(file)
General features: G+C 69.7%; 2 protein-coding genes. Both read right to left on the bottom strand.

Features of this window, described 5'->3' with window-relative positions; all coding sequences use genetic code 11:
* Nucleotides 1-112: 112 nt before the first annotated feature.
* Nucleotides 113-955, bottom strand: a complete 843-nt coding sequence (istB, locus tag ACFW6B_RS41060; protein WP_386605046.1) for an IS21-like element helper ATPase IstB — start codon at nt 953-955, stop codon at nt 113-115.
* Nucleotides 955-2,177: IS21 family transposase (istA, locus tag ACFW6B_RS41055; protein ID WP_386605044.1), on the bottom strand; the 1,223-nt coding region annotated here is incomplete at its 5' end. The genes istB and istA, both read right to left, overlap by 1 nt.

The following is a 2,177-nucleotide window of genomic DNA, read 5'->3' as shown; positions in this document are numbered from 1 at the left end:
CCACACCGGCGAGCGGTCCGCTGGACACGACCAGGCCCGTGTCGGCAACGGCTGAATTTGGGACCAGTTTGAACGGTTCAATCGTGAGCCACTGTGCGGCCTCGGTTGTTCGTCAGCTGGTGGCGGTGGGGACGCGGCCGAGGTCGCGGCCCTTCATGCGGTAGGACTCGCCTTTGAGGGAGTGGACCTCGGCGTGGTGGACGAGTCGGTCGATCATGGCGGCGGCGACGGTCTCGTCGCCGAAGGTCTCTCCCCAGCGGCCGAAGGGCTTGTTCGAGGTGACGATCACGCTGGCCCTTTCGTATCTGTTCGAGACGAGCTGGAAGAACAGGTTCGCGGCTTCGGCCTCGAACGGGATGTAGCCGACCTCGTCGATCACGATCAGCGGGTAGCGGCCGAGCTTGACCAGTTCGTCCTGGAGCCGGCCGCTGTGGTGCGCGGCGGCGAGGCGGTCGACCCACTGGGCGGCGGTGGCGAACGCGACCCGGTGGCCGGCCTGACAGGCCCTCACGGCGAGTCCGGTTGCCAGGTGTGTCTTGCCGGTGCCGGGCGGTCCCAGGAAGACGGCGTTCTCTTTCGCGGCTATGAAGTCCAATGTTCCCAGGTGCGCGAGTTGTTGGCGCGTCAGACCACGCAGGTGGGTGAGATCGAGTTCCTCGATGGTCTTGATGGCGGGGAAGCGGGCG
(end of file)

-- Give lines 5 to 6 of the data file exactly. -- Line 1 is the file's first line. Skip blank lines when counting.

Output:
* Nucleotides 955-2,177: IS21 family transposase (istA, locus tag ACFW6B_RS41055; protein ID WP_386605044.1), on the bottom strand; the 1,223-nt coding region annotated here is incomplete at its 5' end. The genes istB and istA, both read right to left, overlap by 1 nt.

The following is a 2,177-nucleotide window of genomic DNA, read 5'->3' as shown; positions in this document are numbered from 1 at the left end: